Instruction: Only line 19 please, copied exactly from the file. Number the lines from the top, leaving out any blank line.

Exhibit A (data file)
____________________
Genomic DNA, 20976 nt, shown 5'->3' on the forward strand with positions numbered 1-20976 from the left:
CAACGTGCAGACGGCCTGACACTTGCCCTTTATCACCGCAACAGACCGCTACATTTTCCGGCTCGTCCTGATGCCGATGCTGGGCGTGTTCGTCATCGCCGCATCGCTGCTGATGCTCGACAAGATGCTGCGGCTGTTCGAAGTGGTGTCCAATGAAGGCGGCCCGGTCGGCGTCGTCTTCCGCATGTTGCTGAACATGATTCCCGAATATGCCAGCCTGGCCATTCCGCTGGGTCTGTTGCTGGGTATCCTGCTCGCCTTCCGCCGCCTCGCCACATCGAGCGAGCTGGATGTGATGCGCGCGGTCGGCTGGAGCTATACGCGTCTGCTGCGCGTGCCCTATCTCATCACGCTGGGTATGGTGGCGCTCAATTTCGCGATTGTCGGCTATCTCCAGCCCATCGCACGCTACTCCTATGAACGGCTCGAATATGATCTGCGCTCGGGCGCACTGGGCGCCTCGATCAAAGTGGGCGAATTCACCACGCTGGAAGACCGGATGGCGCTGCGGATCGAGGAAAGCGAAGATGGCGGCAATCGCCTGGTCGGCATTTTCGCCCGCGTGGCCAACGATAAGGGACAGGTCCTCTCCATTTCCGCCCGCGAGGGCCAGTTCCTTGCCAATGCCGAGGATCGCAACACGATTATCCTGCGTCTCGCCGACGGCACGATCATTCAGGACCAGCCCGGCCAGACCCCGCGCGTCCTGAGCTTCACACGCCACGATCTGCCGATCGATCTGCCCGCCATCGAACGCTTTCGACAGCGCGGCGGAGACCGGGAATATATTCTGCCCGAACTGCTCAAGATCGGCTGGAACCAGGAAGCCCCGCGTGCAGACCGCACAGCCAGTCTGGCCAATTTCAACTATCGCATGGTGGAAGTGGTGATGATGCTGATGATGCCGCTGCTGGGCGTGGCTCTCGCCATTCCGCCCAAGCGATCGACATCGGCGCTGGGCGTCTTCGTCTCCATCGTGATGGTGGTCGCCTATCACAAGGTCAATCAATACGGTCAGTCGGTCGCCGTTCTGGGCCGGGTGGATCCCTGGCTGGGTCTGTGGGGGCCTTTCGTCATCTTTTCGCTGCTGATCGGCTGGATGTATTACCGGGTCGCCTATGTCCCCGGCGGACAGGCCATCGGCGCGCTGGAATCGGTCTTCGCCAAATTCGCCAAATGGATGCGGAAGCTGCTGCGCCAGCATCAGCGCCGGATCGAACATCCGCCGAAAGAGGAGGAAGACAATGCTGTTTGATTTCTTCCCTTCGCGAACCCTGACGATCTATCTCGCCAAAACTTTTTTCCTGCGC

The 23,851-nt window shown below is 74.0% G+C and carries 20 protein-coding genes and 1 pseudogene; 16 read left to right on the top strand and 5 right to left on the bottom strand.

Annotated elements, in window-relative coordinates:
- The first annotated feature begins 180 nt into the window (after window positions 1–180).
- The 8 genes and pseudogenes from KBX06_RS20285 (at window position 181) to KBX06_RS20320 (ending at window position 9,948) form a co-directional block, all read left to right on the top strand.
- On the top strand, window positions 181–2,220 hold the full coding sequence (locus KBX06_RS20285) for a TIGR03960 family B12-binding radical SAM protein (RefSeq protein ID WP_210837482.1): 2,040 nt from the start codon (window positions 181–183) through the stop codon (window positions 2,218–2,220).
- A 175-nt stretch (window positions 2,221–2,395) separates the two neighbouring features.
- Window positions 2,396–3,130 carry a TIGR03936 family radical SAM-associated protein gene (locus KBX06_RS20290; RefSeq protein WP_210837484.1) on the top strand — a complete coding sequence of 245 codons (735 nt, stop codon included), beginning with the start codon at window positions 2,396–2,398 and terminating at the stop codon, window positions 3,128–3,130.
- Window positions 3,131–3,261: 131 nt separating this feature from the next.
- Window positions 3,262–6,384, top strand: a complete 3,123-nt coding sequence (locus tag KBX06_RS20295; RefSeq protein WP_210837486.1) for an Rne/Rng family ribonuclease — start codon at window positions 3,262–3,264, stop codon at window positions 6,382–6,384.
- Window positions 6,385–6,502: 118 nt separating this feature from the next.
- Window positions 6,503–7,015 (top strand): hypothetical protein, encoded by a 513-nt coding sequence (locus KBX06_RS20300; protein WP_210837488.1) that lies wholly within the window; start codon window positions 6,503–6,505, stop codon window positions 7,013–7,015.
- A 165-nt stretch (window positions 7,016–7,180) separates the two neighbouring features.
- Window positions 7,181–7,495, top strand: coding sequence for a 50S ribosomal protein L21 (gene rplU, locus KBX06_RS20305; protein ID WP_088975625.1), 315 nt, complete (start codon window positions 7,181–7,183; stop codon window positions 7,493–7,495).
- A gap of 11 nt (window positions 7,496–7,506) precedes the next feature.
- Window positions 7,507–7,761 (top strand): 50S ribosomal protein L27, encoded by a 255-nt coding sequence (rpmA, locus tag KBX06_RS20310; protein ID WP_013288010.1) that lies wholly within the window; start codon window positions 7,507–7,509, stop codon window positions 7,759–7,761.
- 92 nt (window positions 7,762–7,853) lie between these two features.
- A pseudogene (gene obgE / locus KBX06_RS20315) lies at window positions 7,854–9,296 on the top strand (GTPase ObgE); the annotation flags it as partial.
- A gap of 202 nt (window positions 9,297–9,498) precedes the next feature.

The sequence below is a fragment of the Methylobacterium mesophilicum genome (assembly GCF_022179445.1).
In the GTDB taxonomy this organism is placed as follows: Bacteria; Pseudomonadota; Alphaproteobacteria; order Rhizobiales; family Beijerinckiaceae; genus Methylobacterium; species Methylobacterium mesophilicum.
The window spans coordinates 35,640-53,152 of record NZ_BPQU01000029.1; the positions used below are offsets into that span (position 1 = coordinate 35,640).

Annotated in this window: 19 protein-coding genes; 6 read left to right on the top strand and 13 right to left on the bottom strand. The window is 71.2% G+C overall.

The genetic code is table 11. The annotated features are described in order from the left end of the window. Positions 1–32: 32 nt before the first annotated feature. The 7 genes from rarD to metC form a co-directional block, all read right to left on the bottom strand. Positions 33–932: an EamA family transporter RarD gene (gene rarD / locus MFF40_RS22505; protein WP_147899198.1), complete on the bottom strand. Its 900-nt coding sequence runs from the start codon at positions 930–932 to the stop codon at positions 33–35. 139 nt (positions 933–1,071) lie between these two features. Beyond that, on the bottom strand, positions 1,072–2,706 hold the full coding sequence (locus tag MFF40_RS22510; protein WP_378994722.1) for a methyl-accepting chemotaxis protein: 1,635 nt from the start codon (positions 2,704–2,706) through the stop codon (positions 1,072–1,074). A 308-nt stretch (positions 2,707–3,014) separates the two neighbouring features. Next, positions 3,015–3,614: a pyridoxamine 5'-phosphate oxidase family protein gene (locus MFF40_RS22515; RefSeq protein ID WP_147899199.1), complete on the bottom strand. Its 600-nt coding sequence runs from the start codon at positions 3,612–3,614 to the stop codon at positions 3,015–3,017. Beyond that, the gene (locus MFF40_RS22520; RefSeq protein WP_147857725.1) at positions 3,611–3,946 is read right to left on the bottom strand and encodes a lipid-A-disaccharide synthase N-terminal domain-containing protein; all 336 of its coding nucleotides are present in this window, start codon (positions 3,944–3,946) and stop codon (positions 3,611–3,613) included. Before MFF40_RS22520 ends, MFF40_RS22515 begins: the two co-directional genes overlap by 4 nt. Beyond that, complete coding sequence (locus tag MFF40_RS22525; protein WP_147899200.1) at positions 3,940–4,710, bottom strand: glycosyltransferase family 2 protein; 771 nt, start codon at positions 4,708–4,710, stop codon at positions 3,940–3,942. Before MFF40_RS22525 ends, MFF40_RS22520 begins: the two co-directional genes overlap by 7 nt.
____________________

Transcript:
- A pseudogene (gene obgE / locus KBX06_RS20315) lies at window positions 7,854–9,296 on the top strand (GTPase ObgE); the annotation flags it as partial.